Anna Hergert, Art & Design

A Wedding Dress Story

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Recently I noticed a Freshly Pressed blog post by Seamless with the heading “Would You Ever Sew a Wedding Dress for Someone?” This brought to mind a flood of not so distant memories. Late last year I agreed to my daughter’s request to make her wedding dress.
Let me set up the scenario a little: She is an athlete and believes in minimalist living… i. e. sharing a house with half a dozen people, turning every penny twice (maybe this is partially due to her student loan resulting in a master’s degree from a foreign country?) and is a staunch supporter of recycling. Why did I mention this?

Here is the surprise – After a brief mention that she would be getting married during the summer of 2012 and my offering to consider making the wedding dress she sent images for inspiration of what she thought would be a nice start for a dress. The first link that arrived in my inbox within days turned out to be an image of a dreamy and stunningly beautiful Vera Wang dress with large rosettes covering the skirt, the edges skillfully stiffened with horse hair… The description on a designer’s blog included the insight that the new trend in wedding dresses has a focus on “looking as good exiting the church, or place of entering into the commitment, as when you enter the space…”
After some careful deliberation and without too much haste I told our daughter that my artistic sewing skills did not include such complicated processes. Fast forward to two days before Christmas 2011 – We spent three hours in a Calgary fabric store selecting a pattern – the choice was a mermaid style dress.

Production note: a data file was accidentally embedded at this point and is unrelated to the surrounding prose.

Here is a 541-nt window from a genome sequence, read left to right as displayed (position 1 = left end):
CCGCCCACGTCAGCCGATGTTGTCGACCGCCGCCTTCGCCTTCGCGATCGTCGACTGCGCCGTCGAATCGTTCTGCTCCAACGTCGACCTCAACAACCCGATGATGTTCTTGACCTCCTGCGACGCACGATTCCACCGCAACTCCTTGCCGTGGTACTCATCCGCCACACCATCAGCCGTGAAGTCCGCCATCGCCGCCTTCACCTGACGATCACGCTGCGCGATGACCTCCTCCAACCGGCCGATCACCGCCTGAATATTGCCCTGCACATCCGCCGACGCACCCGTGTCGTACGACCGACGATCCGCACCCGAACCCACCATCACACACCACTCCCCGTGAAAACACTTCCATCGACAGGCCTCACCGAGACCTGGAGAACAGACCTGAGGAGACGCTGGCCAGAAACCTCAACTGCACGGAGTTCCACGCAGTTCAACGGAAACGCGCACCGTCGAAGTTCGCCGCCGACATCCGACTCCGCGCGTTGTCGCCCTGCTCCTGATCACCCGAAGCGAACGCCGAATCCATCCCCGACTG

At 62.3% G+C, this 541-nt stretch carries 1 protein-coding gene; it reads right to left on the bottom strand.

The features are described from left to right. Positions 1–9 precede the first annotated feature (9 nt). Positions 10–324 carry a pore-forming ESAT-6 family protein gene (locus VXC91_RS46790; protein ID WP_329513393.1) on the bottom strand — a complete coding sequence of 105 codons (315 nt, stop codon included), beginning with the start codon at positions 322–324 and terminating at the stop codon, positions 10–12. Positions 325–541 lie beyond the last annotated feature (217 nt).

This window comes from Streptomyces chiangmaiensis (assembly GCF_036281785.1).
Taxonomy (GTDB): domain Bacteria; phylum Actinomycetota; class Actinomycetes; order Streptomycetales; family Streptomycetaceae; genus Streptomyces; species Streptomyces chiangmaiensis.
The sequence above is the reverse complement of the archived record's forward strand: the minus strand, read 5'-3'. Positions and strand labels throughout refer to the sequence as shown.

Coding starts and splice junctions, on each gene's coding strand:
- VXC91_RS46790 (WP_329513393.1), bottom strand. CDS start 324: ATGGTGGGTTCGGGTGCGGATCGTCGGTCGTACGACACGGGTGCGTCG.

And just for fun I want to give your imagination a workout: The vows will be exchanged at sunrise. She will arrive by canoe. How does one say “no” to an only daughter’s request and yet find it impossible to put the picture of a capsizing canoe with a wet bride clad in silk and sheer fabrics emerging from a lake in eastern Ontario? The mother of the bride smiles… assures the bride that “it can be done” and proceeds.
Since we live several hours by plane apart I knew that regular fittings would be difficult. Several hours creating a “duct tape dress form” provided much laughter and entertainment for the whole family including future in-laws. At home the form was fastened to a metal stand in the studio.

All appeared organized and I was awaiting the orders to start on the muslin in time for a first fitting while traveling through Toronto in May. The OK was not forthcoming. A sports injury prevented the bride from continuing her regular rigorous workouts. Her mood somewhat bleak, and her repeated statements that she had put on “a lot” of weight had me waiting patiently for the go ahead email… which never arrived.

Slightly panicked myself due to a full teaching schedule and various deadlines for exhibitions I put my position on the line in mid-May. I basically conveyed my concerns about leaving such an important sewing project to the last minute… I don’t do “last minute” well – just ask my husband!
It was agreed that my visit to Toronto would include time to look and possibly shop for a wedding dress. That proved to be very trying and stressful – for both of us! But, never give up hope: Approximately five minutes before I was to depart for the airport we found a dress that captured her undivided attention.

The wedding dress plan changed within a matter of moments. She settled on a dress we found in a “previously loved” designer wear store (how fitting is that for someone who wants to preserve preserve our resources?). It is lovely! It is short (to the knee), cream colored, crocheted and best of all it suits her perfectly. Along with the groom in his handwoven poet’s shirt they will be comfortable climbing into and out of canoes.